What is Gum Rejuvenation?

You may think your dentist’s main priority is keeping your teeth white and cavity free, and that’s a big part of the job. However, overall oral health is the real goal. And because your gums help provide the environment your teeth need to remain healthy, it’s only natural for your dentist to focus on your gums during an exam or procedure.

Receding gums are often a signal of periodontal (gum) disease which, at its most advanced stage, can result in tooth loss and jawbone destruction. Dr. Vilderman offers a variety of treatments designed to effectively combat periodontal disease, including a minimally invasive procedure known as pinhole gum rejuvenation.

It can help restore gum tissue that’s damaged by periodontal disease and other issues without the pain and lengthy healing time often associated with traditional gum grafting methods. She’s happy to explain what makes this innovative gum rejuvenation technique so popular.

Why healthy gums are so important

Healthy gums fit snugly around the base of your teeth and form a barrier that helps prevent decay-causing bacteria and debris from coming in contact with underlying structures such as your teeth’s roots.

Plaque and tartar buildup can result in irritated, red, and swollen gums that pull away from your teeth, creating pockets for bacteria to grow and multiply. These are symptoms of periodontal disease and may eventually cause your gums to recede as gum tissue dies.

When your gums recede, they expose more of your tooth’s surface to harmful bacteria, which can eventually cause complex problems such as cavities below your gum line and other serious dental issues.

Other factors that may cause your gums to wear away or recede include brushing too hard, the natural aging process, and a misaligned bite. Regardless of the underlying cause, gum tissue that’s receded will not regrow on its own.

Traditional methods for restoring your natural gum line require tissue grafting, which is a painful and often less-than-effective surgical procedure. But the pinhole technique uses only a tiny hole to reposition your gum tissue and collagen strips to hold it in place until healing occurs.

The advantages of pinhole gum rejuvenation

Unlike traditional tissue grafting, which limits the number of teeth we can treat at one time, pinhole rejuvenation allows the treatment of many teeth at once, as many as you desire. It can take a year to complete the traditional grafting process, but the pinhole technique can be completed with one or two visits.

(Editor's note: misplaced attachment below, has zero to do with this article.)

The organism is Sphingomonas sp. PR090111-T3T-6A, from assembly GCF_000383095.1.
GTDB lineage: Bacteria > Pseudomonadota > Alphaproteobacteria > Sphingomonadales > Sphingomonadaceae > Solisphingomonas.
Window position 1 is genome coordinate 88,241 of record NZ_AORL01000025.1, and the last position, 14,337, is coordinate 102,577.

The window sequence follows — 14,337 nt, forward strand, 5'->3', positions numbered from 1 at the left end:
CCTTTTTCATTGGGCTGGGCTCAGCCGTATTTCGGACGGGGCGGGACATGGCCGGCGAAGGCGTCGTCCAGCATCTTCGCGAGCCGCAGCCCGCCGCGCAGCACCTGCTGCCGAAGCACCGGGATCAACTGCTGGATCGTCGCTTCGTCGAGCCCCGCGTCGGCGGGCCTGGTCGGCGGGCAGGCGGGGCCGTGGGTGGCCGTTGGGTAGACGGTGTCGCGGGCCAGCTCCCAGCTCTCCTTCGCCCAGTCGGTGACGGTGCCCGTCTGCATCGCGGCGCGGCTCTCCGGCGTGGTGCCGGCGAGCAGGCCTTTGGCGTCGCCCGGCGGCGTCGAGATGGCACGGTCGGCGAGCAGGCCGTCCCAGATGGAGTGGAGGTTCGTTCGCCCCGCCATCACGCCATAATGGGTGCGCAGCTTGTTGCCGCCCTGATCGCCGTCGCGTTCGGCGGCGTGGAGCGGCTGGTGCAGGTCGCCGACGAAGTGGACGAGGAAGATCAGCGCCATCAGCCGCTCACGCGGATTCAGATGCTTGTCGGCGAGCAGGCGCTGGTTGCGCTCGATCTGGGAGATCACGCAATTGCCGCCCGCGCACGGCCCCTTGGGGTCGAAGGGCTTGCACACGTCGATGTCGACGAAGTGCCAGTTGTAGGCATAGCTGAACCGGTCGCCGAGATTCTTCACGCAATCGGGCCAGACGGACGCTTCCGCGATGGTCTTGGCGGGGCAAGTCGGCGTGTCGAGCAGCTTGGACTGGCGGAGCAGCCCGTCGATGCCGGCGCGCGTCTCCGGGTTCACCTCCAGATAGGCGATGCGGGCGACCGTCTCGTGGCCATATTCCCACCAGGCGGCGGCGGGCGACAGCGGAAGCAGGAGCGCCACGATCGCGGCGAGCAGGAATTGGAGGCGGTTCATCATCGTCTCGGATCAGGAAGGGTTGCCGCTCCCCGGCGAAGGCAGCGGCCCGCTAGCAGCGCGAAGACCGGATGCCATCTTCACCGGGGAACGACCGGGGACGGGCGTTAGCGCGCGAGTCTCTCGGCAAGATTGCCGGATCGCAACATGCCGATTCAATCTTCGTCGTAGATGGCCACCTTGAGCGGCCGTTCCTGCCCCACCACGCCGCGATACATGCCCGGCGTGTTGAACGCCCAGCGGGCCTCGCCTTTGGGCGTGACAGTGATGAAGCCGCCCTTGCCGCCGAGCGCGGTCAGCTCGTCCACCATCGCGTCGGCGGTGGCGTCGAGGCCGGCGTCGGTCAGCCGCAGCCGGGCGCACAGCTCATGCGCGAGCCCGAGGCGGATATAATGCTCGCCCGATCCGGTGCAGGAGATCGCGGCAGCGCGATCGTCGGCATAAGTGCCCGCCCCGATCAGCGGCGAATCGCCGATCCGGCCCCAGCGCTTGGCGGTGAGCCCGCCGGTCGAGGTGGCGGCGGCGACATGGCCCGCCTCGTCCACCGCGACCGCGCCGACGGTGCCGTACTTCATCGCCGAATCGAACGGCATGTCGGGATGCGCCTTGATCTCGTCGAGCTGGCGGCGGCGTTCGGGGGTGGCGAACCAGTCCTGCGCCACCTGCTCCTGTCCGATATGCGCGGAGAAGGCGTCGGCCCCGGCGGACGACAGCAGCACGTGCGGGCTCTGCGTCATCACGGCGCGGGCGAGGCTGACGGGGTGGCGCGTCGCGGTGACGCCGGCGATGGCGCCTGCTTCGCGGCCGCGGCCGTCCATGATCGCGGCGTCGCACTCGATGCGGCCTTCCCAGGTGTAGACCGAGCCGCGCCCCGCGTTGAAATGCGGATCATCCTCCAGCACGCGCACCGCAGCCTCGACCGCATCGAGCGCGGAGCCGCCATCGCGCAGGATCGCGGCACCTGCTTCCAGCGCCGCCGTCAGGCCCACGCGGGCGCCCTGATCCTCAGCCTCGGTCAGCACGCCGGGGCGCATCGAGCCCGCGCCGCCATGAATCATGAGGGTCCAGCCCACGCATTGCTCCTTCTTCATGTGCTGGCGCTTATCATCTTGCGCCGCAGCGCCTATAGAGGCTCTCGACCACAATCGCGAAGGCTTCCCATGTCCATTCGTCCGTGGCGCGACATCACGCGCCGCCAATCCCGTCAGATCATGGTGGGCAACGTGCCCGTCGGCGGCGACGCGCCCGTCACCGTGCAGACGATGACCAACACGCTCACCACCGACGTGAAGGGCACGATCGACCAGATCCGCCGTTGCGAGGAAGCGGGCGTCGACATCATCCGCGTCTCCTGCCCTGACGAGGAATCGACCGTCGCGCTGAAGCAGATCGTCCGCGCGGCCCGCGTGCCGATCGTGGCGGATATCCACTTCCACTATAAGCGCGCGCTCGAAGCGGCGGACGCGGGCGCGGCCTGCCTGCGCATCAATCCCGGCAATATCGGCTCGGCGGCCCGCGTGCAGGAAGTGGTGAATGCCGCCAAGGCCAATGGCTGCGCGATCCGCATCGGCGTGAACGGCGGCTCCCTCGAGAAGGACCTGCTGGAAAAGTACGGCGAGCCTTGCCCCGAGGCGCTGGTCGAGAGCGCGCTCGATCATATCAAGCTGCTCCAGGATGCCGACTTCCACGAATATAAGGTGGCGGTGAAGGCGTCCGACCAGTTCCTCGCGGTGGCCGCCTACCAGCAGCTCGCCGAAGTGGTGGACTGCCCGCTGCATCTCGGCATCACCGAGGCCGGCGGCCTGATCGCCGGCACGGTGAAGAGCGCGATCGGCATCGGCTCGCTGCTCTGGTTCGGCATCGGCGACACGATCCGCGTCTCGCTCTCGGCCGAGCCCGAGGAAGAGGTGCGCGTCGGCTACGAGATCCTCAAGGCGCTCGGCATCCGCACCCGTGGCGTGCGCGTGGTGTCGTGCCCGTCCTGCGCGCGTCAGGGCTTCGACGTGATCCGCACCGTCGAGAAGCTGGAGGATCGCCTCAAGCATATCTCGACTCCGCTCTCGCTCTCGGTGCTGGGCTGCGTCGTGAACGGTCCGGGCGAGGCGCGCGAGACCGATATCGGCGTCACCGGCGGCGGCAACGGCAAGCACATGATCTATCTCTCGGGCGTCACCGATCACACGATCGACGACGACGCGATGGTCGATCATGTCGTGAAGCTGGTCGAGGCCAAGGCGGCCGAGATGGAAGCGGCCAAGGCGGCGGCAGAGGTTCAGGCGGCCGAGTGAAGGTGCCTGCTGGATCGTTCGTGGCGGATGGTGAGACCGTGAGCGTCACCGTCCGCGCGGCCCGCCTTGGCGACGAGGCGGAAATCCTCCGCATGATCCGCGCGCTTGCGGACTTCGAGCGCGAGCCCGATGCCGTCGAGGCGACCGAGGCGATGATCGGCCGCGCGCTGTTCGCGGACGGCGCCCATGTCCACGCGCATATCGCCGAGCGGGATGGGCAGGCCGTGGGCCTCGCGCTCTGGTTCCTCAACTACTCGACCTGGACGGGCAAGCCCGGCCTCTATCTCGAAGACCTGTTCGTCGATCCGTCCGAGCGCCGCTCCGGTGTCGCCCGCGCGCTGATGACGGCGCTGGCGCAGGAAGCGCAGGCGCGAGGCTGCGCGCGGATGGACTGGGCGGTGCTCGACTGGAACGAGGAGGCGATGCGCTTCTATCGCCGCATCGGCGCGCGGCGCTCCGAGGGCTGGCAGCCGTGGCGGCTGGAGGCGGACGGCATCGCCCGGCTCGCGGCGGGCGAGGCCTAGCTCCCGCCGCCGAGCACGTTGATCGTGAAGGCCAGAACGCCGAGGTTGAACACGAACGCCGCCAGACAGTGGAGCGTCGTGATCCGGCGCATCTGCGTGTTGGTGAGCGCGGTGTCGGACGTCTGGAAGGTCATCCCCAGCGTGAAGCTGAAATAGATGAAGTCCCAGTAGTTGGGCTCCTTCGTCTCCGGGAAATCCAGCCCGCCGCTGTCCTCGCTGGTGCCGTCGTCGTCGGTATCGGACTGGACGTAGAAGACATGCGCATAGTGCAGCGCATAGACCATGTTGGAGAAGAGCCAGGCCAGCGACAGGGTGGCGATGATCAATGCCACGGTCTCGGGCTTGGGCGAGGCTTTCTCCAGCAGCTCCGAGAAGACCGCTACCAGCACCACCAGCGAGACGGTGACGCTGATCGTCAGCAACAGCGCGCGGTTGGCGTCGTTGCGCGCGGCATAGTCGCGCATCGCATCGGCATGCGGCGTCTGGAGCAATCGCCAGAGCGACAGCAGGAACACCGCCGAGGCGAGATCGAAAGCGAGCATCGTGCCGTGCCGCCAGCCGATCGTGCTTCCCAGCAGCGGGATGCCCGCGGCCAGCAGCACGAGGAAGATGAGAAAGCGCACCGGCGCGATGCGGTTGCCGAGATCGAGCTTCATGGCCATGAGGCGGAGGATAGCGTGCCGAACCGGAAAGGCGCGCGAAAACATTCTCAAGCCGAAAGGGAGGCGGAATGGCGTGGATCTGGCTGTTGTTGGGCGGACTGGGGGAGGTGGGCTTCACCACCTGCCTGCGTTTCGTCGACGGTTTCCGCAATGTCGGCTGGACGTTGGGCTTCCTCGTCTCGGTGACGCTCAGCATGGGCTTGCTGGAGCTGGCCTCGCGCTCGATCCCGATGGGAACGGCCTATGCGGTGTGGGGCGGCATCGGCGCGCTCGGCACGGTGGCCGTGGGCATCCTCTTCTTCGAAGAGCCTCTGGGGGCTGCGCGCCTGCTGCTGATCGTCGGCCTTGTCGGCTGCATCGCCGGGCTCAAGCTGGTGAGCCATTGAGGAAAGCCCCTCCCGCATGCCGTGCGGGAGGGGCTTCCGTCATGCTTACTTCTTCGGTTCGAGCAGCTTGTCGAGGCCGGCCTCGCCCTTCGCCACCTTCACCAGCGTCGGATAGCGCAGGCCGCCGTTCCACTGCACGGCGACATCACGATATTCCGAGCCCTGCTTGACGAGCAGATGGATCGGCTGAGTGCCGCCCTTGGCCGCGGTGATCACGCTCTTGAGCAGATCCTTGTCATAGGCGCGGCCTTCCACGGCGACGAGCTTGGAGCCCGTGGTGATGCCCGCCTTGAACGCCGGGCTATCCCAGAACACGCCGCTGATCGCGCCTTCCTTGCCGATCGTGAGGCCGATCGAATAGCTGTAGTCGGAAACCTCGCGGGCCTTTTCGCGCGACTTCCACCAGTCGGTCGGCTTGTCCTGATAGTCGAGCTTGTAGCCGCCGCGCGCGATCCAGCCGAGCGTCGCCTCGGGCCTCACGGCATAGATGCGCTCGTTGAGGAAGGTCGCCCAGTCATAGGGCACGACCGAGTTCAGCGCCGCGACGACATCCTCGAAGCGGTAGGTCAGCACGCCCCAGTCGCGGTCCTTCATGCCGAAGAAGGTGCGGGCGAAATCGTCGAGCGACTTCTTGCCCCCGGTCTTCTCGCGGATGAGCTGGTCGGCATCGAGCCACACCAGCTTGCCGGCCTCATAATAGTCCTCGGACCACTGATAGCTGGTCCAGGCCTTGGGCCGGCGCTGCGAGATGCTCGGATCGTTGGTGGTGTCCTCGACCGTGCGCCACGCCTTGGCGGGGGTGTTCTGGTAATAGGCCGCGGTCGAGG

Other advantages include less postoperative pain, no need for stitches, and a quicker healing time. It’s a very effective method for restoring gum health and preventing further gum loss.

Who is a good candidate for pinhole rejuvenation therapy?

There are a few limitations when it comes to the pinhole method. If you’re experiencing periodontal disease, we must treat that first, so that you’re free of inflammation or active disease before the procedure. Dr. Vilderman can examine your teeth and gums to assess if the pinhole technique will work for you.

In some cases, bone loss may already be too great to provide the support necessary to cover tooth roots.

The main goal is always to prevent gum disease before it begins with routine dental exams, appropriate flossing and brushing techniques, and habits that promote oral health, such as a nutritious diet. Regardless of your oral health issues, however, there are many treatments available to help halt the progression of periodontal disease, reduce your discomfort, and improve your smile.

You Might Also Enjoy...

Should I Worry When My Gums Bleed?

Gum bleeding should be taken seriously, even if it only happens when you brush or floss. Read on to find out what bleeding gums could mean and why you need to see a dentist sooner rather than later.

5 Problems That Veneers Correct

Are you unhappy with the state of your smile right now? With one simple solution, multiple flaws can be addressed. Discover how dental veneers can give you the smile you’ve always wanted without extensive dental work.

How Long Can I Expect My New Crown to Last?

The lifespan of a new crown depends on the material used to manufacture it, the crown’s position in your mouth, and how well you avoid bad oral habits. With good routine care, you can expect any new dental crown to last for years.